I got this hush puppies from Jamie’s America cookbook and in there he mentioned that hush puppies came from the time of the Great Depression in America. People were going hungry and o when they got some food, the hungry dog would hang around whining and waiting to be fed and people will throw these little buns to keep them quiet.
I’ve always like hush puppies. They are not healthy, but every now and then I think my body can handle these little buns. They are made from cornmeal, corn, cheese and beer. Yes… BEER!!. I added my own twist to this as well. Yes, if you’ve guessed it, I added some chili in there. That definitely kicked them up few notches. Love it!
- Scan 2½ cup fine cornmeal or polenta
- Heaping ¾ cup self-rising flour
- 12-oz beer bottle of beer
- Scant 1 cup fresh or frozen corn kernels
- 4 scallions, trimmed and thinly sliced
- ¼ lb Cheddar cheese, finely grated
- Sea salt and freshly ground black pepper
- 1 quart vegetable oil
- 2 red bird's eye chili (seeded and finely minced) -optional
- Smoked paprika
- Put the cornmeal and flour into a bowl, add your beer, and leave to sit for a few minutes. Add the corn, sliced scallions, grated cheese, minced bird's eye chili (if using) and a pinch of salt and pepper and use a fork or a spoon to mix it up really well. Once your batter is ready, pour your vegetable oil into a large, sturdy saucepan and put it on a high heat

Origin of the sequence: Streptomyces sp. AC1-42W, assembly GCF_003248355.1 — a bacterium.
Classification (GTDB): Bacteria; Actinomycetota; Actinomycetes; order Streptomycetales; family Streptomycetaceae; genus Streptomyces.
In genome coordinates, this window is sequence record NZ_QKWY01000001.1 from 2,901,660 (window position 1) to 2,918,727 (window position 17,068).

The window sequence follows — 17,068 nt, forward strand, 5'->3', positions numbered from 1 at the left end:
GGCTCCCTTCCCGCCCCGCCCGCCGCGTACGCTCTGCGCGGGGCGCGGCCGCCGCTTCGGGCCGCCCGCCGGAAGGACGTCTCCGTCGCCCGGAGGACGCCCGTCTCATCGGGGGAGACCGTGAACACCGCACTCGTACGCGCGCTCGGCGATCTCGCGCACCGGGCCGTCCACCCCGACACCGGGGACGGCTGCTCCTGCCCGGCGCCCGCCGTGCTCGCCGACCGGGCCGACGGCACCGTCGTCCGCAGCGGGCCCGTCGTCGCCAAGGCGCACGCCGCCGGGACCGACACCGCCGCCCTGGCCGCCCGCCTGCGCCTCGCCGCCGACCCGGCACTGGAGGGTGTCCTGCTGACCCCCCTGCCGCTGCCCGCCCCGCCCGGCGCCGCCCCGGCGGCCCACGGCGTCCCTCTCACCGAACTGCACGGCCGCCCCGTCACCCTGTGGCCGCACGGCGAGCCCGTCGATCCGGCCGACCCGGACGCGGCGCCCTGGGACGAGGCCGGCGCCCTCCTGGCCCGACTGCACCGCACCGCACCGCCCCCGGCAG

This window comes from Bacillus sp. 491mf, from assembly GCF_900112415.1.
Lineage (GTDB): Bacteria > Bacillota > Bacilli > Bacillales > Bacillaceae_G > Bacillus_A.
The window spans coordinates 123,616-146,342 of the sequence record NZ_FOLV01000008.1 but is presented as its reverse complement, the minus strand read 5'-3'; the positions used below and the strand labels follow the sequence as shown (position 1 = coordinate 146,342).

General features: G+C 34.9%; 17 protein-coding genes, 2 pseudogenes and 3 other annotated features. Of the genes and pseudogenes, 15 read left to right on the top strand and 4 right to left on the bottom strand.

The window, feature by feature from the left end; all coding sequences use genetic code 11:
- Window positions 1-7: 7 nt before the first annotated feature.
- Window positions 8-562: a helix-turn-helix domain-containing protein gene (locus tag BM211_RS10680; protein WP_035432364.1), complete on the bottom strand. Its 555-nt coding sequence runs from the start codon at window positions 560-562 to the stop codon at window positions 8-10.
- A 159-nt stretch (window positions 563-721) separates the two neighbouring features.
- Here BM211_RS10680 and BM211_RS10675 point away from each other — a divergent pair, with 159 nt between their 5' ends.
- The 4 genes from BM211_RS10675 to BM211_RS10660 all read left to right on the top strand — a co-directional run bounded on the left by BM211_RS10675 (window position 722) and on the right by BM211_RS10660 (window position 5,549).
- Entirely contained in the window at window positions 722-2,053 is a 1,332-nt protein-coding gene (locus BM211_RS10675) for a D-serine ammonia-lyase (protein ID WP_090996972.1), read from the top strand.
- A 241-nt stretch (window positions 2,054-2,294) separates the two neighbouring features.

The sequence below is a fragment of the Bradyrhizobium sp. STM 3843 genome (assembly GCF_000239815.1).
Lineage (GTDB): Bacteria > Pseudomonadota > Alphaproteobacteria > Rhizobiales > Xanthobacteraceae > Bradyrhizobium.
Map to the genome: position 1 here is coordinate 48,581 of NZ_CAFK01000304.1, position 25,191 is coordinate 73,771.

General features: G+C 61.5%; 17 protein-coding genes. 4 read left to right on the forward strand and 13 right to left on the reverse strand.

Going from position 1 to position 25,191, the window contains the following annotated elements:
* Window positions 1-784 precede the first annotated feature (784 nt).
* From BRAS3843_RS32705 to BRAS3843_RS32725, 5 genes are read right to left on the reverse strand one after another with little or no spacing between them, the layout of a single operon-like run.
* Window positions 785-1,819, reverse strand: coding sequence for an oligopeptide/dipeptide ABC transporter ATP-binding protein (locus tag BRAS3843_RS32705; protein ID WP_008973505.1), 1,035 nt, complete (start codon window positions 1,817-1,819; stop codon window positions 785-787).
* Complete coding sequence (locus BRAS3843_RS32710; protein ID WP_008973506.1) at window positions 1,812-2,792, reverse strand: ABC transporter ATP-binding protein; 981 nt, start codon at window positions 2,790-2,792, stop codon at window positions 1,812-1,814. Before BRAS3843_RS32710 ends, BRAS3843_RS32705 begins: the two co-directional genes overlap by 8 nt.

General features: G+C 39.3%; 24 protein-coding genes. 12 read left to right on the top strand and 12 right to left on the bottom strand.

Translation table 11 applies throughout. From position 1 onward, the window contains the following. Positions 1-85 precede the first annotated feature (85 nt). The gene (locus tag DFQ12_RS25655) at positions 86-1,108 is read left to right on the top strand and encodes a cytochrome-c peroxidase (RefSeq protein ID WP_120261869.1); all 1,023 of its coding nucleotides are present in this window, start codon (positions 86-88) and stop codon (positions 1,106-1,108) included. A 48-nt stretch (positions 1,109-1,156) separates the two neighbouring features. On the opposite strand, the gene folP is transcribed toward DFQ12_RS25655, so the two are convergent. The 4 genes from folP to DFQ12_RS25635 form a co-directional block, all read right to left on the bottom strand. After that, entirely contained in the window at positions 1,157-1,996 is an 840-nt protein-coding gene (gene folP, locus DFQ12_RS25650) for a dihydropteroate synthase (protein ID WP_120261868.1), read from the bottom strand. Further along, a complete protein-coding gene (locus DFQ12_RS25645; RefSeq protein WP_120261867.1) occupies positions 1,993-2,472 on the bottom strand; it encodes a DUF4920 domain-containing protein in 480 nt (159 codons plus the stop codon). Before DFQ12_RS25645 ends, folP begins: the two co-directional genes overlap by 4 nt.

- You want the oil to reach 350 F, so if you don't have a thermometer, get a small piece of potato and drop it into the pan. When it turns crisp and golden and rises to the top, the oil is ready to go. Get a tablespoon of mix and carefully drop it into the hot oil. In Georgia, they roll the batter into round balls, but let it drop off the spoon and it gives you the rustic look, which I like. You'll need to cook them in batches
- Fry for about 3-4 minutes, then remove with perforated spoon and drain on a plate lined with paper towels. Sprinkle over a tiny bit of sea salt and a ahit of paprika to finish them off, and serve right away, either on their own or, as they do at roadside restaurants, as part of a meal with pork and slaw. Naughty but nice